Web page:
MAS sets cap on those heavily in debt
New move to help borrowers avoid getting overwhelmed by unsecured debt
More help is on the way for borrowers in danger of being overwhelmed by unsecured debt like credit card borrowing.
A new Credit Limit Management Measure coming into effect on Jan 1 will potentially affect people who have unsecured debts that are six times their monthly income.
Banks will not be allowed to grant any increase in credit limits or any new unsecured credit facilities to such a person if they cause his total credit limit to exceed 12 times his monthly income.
Ms Loo Siew Yee, assistant managing director (policy, risk and surveillance) at the Monetary Authority of Singapore, said yesterday that the measure aims to help borrowers avoid getting over their heads in debt.
In June 2015, an industrywide borrowing limit was introduced that capped unsecured loans to 24 times one's monthly income.
It was cut to 18 times in June this year, and will be lowered to 12 times from June 2019.
There are an estimated 60,000 borrowers with unsecured debts between six and 12 times their monthly income.
That is only about 4 per cent of the total 1.5 million unsecured credit users here.
These borrowers will be affected only if they apply for new credit facilities, or a credit limit increase, that push their total credit limit above 12 times their monthly income.
They can still draw on their existing unutilised unsecured credit facilities.
Financial associations and banks have given a thumbs up to new measures.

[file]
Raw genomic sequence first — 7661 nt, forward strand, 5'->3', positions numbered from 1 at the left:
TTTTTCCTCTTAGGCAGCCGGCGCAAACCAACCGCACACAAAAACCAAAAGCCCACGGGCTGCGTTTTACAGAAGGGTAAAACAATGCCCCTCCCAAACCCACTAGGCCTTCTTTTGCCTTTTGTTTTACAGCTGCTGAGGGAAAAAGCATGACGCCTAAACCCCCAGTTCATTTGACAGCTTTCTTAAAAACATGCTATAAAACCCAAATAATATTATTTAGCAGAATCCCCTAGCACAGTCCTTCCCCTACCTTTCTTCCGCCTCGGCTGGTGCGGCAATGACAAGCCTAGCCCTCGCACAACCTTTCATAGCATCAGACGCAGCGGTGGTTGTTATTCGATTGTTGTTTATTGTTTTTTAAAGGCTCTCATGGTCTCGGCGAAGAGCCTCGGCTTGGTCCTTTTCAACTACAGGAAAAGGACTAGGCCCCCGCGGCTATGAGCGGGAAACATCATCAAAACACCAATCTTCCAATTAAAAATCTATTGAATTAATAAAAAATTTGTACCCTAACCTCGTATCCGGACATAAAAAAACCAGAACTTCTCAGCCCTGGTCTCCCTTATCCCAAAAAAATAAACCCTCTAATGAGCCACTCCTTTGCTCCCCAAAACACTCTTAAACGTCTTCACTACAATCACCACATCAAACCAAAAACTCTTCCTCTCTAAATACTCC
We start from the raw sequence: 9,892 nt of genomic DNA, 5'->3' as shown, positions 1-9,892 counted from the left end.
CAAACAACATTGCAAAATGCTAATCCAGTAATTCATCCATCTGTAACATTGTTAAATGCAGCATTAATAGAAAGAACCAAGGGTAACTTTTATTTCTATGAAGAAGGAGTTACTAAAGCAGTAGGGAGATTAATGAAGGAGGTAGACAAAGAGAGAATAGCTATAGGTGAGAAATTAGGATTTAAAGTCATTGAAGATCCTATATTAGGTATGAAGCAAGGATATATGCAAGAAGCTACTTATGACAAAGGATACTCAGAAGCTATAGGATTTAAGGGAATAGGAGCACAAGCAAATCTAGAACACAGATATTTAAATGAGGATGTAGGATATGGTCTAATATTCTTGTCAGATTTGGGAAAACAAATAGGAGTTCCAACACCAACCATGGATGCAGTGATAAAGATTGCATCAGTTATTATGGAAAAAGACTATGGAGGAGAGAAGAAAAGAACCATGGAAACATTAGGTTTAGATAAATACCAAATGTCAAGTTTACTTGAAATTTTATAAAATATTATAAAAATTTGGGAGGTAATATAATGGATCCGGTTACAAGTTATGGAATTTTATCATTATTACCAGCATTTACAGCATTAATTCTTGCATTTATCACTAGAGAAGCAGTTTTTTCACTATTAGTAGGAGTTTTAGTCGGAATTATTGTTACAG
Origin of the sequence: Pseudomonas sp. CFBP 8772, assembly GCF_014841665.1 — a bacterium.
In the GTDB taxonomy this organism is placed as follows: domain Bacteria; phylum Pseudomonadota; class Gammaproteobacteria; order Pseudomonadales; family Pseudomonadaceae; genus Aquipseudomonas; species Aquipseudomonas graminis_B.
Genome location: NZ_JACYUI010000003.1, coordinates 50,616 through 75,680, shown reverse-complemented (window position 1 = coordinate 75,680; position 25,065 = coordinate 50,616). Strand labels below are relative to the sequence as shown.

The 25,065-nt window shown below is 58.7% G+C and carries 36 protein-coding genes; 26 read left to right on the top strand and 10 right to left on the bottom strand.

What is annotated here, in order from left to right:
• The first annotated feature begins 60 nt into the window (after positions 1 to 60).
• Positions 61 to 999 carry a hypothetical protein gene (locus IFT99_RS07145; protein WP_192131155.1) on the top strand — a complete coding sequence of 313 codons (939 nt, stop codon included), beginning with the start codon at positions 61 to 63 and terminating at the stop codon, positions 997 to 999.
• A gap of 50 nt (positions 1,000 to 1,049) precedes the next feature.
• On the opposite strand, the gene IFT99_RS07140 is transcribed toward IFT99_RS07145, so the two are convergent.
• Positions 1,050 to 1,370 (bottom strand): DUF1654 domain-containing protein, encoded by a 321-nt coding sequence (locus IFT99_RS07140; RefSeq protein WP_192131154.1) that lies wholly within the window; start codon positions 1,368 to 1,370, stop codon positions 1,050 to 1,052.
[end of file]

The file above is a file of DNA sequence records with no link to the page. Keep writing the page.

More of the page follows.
Mrs Ong-Ang Ai Boon, director of the Association of Banks in Singapore, said: "This new policy should help customers not to further ramp up their indebtedness."
Ms Jacquelyn Tan, United Overseas Bank's head of personal financial services Singapore, said it will encourage financial prudence and help consumers spend only within their means.
This is how it works.
Take a person who earns $4,000 a month with unsecured debt of $26,000, or 6½ times his monthly income.
Assume also that he already has an unutilised credit of $14,000 or 3½ times his monthly income, which adds up to a total credit limit of 10 times his monthly income.
That means he can apply only for additional unsecured credit up to two times his monthly income, or $8,000.
But consider a person earning $5,000 a month with debts of $40,000, or eight times the monthly income.
Assume he has an un-utilised credit of $25,000, or five times his monthly income.
That makes a total credit limit of 13 times the monthly income so he would be unable to get additional unsecured credit from a bank.
The credit limit does not apply to secured loans such as property and car loans, and unsecured loans for business, medical spending and education.